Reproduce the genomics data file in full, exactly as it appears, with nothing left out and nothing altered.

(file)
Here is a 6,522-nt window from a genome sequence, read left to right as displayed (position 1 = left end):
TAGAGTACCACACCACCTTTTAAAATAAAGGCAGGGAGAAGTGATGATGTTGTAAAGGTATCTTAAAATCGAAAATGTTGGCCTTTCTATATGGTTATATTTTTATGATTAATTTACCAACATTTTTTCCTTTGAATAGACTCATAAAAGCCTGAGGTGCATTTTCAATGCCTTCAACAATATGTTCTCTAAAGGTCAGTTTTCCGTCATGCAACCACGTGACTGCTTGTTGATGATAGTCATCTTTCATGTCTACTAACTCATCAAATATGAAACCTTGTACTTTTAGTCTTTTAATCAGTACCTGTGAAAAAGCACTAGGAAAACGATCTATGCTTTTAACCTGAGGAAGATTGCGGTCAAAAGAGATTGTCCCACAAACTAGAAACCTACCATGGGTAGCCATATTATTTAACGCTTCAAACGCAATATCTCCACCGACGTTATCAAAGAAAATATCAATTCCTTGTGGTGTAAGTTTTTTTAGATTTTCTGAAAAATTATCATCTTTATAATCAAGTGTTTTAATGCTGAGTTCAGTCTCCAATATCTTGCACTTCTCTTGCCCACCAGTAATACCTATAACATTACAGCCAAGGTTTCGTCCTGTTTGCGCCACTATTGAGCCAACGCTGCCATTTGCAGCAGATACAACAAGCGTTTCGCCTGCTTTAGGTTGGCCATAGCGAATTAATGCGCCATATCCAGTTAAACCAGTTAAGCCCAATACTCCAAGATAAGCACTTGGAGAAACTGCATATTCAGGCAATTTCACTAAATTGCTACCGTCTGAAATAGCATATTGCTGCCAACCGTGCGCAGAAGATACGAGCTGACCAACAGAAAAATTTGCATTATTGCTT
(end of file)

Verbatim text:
Here is a 6,522-nt window from a genome sequence, read left to right as displayed (position 1 = left end):
TAGAGTACCACACCACCTTTTAAAATAAAGGCAGGGAGAAGTGATGATGTTGTAAAGGTATCTTAAAATCGAAAATGTTGGCCTTTCTATATGGTTATATTTTTATGATTAATTTACCAACATTTTTTCCTTTGAATAGACTCATAAAAGCCTGAGGTGCATTTTCAATGCCTTCAACAATATGTTCTCTAAAGGTCAGTTTTCCGTCATGCAACCACGTGACTGCTTGTTGATGATAGTCATCTTTCATGTCTACTAACTCATCAAATATGAAACCTTGTACTTTTAGTCTTTTAATCAGTACCTGTGAAAAAGCACTAGGAAAACGATCTATGCTTTTAACCTGAGGAAGATTGCGGTCAAAAGAGATTGTCCCACAAACTAGAAACCTACCATGGGTAGCCATATTATTTAACGCTTCAAACGCAATATCTCCACCGACGTTATCAAAGAAAATATCAATTCCTTGTGGTGTAAGTTTTTTTAGATTTTCTGAAAAATTATCATCTTTATAATCAAGTGTTTTAATGCTGAGTTCAGTCTCCAATATCTTGCACTTCTCTTGCCCACCAGTAATACCTATAACATTACAGCCAAGGTTTCGTCCTGTTTGCGCCACTATTGAGCCAACGCTGCCATTTGCAGCAGATACAACAAGCGTTTCGCCTGCTTTAGGTTGGCCATAGCGAATTAATGCGCCATATCCAGTTAAACCAGTTAAGCCCAATACTCCAAGATAAGCACTTGGAGAAACTGCATATTCAGGCAATTTCACTAAATTGCTACCGTCTGAAATAGCATATTGCTGCCAACCGTGCGCAGAAGATACGAGCTGACCAACAGAAAAATTTGCATTATTGCTT